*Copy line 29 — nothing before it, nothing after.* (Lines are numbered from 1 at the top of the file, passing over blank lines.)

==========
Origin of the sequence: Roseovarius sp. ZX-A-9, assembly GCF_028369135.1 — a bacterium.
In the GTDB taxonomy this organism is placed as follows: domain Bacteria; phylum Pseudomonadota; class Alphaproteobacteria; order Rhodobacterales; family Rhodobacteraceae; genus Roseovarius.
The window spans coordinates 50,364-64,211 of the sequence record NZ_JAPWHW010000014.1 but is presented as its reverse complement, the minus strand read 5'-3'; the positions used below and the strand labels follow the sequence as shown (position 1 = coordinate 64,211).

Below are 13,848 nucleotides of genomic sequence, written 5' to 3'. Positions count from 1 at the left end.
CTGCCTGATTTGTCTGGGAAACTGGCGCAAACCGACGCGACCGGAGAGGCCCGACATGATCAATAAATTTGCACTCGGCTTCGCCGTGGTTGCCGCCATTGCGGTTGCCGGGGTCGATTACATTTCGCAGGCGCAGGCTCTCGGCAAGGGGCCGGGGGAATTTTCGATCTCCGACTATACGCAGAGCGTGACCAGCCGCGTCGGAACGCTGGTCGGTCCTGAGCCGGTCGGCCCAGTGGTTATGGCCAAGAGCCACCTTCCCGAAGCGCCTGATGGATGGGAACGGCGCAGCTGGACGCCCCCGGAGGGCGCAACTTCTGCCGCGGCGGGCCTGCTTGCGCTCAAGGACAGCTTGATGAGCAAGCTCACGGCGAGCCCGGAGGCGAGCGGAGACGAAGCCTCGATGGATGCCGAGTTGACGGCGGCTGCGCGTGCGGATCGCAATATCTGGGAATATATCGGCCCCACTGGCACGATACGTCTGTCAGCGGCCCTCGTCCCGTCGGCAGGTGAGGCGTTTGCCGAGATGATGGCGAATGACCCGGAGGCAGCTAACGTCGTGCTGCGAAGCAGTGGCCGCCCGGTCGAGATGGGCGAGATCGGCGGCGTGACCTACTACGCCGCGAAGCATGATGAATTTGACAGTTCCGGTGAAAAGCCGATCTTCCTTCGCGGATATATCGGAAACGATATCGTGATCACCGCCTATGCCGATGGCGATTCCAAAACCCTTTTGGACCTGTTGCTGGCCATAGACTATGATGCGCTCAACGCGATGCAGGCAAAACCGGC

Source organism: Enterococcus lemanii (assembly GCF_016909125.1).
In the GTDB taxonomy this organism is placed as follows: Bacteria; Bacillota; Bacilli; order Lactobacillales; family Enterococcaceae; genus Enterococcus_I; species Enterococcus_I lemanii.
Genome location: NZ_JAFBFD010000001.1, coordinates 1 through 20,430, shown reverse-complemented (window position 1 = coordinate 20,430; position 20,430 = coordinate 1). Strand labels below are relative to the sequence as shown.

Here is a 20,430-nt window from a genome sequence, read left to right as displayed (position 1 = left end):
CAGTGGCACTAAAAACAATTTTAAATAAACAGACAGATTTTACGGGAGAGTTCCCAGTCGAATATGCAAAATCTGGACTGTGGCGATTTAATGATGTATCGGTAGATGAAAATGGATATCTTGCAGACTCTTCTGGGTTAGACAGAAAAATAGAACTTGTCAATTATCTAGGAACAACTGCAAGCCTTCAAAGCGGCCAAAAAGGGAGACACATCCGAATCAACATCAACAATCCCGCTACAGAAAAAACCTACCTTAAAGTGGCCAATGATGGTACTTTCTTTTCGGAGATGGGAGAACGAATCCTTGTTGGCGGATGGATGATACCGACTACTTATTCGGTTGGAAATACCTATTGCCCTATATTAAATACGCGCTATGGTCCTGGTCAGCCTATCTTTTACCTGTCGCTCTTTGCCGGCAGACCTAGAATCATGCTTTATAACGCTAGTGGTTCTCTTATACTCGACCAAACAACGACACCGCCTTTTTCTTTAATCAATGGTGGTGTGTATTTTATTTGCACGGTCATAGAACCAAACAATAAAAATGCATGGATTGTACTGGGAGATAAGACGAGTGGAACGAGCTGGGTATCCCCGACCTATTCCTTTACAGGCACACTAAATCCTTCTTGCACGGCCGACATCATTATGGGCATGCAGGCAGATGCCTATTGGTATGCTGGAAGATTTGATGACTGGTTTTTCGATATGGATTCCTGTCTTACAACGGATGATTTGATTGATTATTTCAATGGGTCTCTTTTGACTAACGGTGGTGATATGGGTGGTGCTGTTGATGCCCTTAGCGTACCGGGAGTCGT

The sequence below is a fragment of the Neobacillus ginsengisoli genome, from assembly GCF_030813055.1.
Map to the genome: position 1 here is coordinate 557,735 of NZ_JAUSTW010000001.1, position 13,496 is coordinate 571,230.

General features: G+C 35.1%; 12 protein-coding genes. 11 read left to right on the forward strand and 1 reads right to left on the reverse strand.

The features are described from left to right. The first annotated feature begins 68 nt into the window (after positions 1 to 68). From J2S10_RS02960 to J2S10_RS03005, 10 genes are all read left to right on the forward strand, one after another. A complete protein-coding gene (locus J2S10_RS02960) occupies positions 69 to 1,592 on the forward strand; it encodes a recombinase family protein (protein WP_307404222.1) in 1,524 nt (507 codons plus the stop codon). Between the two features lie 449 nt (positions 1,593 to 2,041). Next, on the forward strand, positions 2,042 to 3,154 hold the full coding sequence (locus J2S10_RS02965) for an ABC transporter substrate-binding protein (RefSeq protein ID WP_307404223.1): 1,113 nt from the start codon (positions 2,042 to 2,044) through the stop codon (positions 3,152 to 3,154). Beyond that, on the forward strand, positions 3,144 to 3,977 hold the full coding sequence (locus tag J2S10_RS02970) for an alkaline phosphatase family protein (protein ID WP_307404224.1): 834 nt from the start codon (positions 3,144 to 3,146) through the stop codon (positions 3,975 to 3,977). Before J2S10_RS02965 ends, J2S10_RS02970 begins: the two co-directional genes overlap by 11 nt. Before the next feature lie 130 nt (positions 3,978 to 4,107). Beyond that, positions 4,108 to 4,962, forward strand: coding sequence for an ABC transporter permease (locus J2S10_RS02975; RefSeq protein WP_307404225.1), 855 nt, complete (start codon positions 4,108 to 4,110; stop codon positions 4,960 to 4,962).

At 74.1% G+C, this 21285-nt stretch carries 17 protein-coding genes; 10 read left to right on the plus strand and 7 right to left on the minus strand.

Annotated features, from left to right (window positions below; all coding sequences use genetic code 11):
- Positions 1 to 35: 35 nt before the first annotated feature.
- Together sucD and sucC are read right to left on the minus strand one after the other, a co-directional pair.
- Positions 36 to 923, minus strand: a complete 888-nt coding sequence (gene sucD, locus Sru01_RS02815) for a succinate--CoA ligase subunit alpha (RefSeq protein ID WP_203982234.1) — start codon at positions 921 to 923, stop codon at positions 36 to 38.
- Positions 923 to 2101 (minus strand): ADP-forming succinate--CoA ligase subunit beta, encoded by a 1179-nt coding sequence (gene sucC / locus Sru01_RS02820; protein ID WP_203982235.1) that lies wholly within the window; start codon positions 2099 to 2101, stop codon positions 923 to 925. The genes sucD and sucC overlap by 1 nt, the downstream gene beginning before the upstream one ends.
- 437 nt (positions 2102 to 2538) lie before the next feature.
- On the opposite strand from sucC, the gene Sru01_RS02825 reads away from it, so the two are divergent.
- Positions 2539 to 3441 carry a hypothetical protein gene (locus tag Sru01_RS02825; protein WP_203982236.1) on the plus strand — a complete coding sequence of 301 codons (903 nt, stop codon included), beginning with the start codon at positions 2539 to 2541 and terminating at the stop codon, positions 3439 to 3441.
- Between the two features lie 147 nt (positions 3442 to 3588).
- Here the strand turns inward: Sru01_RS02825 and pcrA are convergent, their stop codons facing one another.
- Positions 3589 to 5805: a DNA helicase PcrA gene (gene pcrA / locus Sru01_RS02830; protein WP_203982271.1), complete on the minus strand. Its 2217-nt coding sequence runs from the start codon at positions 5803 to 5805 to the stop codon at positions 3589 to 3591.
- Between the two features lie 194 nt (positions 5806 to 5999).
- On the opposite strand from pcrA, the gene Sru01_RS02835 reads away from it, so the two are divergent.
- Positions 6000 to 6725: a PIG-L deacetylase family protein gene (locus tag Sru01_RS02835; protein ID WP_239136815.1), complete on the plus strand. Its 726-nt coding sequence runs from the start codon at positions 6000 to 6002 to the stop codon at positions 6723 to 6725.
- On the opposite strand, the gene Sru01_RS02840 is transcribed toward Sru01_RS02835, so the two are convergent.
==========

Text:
- Positions 6000 to 6725: a PIG-L deacetylase family protein gene (locus tag Sru01_RS02835; protein ID WP_239136815.1), complete on the plus strand. Its 726-nt coding sequence runs from the start codon at positions 6000 to 6002 to the stop codon at positions 6723 to 6725.